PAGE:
Why I’m not an accountant

I think it was the Juicy Fruit, but it may have been the peanuts. I never was sure what made Dad so angry that evening. I really liked Juicy Fruit gum, and to make sure that I’d never go lacking, I’d bought two packs and left them on my dresser. The peanuts were the other possible culprits as my friends and I would buy a tube of Planters peanuts and pour them down the neck of our Pepsi bottle. Dad may have seen the peanut wrapper caught in the lint trap of the dryer. In any case, from that night on things changed around the Bradbury house.

Dad somehow found out about the way his boys were foolishly spending their money and came down with a new family edict: from this point onward each penny must be accounted for. My brother and I were given an allowance of 25 cents a week and Dad handed us each a small spiral-bound notebook in which we were to write down each purchase. I’m not sure how old I was at the time, but to give you an idea of the time frame, Pepsi was a nickel a glass, chewing gum was five cents as were the most gigantic candy bars. In fact, I can’t think of anything in my buying frenzy that cost over five cents. Maybe a hamburger. Oh … and the really big Baby Ruth candy bar, a gigantic log of chocolate which sat largely untouched in the display case at the Reed Brothers Grocery Store with the price tag of an entire dime. We’d look at it each night after school and do a bit of synchronized salivating, but I never knew anyone who actually bought one of the monsters.

So that was the financial situation in 1950s Pike County. A quarter could get you through the week if you were a little rascal who was careful with his money. But Dad also knew the value of two bits and he made us write everything down in our little notebooks. This posed a real problem for me. You see, I really wanted two packages of Juicy Fruit a week, but if I was to record that bit of extravagance in my notebook, then there’ll be hell to pay when Dad saw it. This is where I first learned to cook the books a bit and come up with false but ingenious ways to account for the other nickel … feeding homeless people on the streets of Perry, donating the money to UNICEF, contributing to the March of Dimes … none of these ruses worked very well since Perry had no homeless people, the UNICEF ploy only worked at Halloween, and you can’t give to the March of Dimes if you only have a nickel. It was at this point that I discovered I wasn’t creative enough to be dishonest. Instead of cheating on my bookkeeping, I had to change my buying habits, bite the bullet, and somehow limit myself to one package of Juicy Fruit gum per week. In those days we had no substance withdrawal programs so I was forced to deal with this on my own.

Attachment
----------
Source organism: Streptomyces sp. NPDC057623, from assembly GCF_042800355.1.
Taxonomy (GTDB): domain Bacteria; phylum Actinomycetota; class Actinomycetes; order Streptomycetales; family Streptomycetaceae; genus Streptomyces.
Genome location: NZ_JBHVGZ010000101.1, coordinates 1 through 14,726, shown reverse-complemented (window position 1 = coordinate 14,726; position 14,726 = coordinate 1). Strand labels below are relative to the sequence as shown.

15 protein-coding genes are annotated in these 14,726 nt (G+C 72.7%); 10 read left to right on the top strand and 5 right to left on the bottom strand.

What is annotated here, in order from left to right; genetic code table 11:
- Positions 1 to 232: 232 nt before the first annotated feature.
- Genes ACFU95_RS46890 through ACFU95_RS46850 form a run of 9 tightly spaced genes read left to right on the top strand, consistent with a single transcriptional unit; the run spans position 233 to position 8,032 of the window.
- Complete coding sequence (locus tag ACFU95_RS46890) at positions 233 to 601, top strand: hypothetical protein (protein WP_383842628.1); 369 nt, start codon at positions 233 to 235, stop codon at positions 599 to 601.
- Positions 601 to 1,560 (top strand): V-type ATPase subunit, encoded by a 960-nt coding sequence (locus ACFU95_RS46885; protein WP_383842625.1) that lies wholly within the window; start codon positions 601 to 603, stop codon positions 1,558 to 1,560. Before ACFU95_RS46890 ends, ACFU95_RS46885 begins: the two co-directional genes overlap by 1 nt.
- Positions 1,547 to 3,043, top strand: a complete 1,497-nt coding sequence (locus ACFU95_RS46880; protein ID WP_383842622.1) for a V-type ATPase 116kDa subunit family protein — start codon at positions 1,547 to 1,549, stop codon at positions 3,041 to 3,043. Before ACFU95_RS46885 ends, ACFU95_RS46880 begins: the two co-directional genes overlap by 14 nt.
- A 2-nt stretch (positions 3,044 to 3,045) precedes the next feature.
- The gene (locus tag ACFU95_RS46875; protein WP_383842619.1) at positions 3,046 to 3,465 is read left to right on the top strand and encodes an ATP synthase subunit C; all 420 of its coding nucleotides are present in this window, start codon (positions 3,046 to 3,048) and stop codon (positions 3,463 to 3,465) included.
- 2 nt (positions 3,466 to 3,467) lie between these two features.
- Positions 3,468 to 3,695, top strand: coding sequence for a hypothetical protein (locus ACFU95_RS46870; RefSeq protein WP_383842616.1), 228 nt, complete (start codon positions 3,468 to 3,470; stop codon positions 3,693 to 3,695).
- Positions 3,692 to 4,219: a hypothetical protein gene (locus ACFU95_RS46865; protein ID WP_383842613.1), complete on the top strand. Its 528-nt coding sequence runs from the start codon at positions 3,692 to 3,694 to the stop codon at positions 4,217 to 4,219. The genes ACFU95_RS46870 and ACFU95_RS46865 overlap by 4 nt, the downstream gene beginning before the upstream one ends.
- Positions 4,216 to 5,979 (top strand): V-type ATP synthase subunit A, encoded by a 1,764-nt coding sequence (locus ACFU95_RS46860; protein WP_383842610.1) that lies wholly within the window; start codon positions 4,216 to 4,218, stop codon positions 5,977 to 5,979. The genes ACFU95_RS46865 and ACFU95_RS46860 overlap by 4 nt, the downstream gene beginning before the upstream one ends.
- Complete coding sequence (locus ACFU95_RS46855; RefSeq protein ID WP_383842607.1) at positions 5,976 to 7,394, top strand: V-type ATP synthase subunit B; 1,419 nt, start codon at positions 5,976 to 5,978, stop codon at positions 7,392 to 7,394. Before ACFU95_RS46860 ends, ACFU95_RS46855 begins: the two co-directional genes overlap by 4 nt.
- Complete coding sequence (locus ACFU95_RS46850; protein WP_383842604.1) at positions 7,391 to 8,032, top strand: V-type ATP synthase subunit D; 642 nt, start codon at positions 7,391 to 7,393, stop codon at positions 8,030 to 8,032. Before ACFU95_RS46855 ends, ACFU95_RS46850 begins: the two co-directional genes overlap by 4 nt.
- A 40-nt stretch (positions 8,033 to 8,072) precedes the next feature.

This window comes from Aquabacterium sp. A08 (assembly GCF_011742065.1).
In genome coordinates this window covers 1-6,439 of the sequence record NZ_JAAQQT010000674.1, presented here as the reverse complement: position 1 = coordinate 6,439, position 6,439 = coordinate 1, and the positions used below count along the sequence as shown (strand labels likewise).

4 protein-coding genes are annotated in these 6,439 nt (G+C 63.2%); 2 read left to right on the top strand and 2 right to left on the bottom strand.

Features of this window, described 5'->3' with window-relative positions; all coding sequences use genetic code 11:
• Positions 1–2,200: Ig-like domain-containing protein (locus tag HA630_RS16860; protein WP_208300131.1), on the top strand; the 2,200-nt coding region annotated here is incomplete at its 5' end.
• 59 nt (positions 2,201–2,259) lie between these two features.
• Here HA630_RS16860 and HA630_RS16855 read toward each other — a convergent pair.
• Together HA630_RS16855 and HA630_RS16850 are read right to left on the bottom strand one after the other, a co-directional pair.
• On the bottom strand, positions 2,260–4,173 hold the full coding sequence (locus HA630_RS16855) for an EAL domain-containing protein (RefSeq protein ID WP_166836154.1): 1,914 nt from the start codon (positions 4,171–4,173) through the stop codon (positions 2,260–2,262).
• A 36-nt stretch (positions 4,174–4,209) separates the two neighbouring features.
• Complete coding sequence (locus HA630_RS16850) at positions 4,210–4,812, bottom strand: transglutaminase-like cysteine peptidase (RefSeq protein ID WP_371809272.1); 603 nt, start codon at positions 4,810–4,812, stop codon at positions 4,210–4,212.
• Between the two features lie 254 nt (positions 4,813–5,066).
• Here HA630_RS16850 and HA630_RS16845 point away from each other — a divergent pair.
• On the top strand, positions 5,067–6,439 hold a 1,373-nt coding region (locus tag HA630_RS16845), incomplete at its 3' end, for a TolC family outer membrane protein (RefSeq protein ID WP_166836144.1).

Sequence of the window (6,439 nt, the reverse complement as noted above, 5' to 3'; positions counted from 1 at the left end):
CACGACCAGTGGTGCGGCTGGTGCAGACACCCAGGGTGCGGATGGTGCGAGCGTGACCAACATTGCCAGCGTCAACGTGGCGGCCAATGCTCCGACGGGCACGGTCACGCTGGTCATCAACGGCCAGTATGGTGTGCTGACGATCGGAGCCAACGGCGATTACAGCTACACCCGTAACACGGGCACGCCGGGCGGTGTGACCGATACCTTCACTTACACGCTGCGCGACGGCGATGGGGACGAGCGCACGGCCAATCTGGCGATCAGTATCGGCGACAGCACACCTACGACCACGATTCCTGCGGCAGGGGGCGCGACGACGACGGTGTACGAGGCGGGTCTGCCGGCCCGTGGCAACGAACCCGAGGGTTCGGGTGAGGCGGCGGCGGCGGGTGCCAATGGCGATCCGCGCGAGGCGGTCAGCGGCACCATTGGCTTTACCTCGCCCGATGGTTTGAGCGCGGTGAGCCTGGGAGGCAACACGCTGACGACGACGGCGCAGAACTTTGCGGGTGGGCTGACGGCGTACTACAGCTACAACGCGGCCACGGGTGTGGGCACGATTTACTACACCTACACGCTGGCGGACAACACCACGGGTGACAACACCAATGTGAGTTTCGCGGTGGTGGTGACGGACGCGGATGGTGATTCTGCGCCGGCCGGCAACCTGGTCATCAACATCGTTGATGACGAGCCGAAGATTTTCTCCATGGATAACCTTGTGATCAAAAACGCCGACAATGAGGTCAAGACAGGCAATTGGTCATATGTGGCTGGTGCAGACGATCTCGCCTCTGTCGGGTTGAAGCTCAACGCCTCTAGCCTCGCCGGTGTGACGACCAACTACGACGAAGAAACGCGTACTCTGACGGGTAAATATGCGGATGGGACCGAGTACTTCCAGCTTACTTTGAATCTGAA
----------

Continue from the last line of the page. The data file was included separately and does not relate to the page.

I think that this experience is what in later life has turned into a real dislike for numbers, for keeping records, for accounting, tallying up, reconciling and balancing columns of figures. I know that I’m not alone in my inability to reconcile my records with the bank’s, but my learning disability with numbers stretches far beyond my bank account. Give me letters and words and I can make something out of it, but give me numbers and I become a hopeless wreck, unable to juggle even the simplest sums.

If I was Bill Gates or Sam Walton, I could get away with this. I doubt that Bill or Sam ever got overdrawn on their bank account. It’s my guess that they could probably afford even three packages of Juicy Fruit. But as a college student, playing my cards close to my vest this became a problem, and you can’t hide being overdrawn when your dad is vice president of your bank. The saving grace is that he could throw in the necessary nickels to put my head above water when the teller in the next stall would whisper, “Elmer, he’s done it again.”

This malady of course makes me totally unable to do my income taxes. A sweet and brilliant CPA named Katie knows more about my finances than I do and that’s just fine with me. Numbers scare me and the further I can move myself from them, the better I can sleep at night. I sit across the desk from Katie during tax season and she asks me questions about receipts, balances, records and such. I do a lot of shrugging and Katie does a great deal of shaking her head. The good news: I am scrupulously honest in reporting my income. The Juicy Fruit incident made an honest man out of me.

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About the author

Ken Bradbury is an adjunct instructor of theatre at LLLC after retiring from Triopia. He entertains on the Spirit of Peoria riverboat and is the author of over 300 published plays. Website: creativeideas.com

View all articles by Ken Bradbury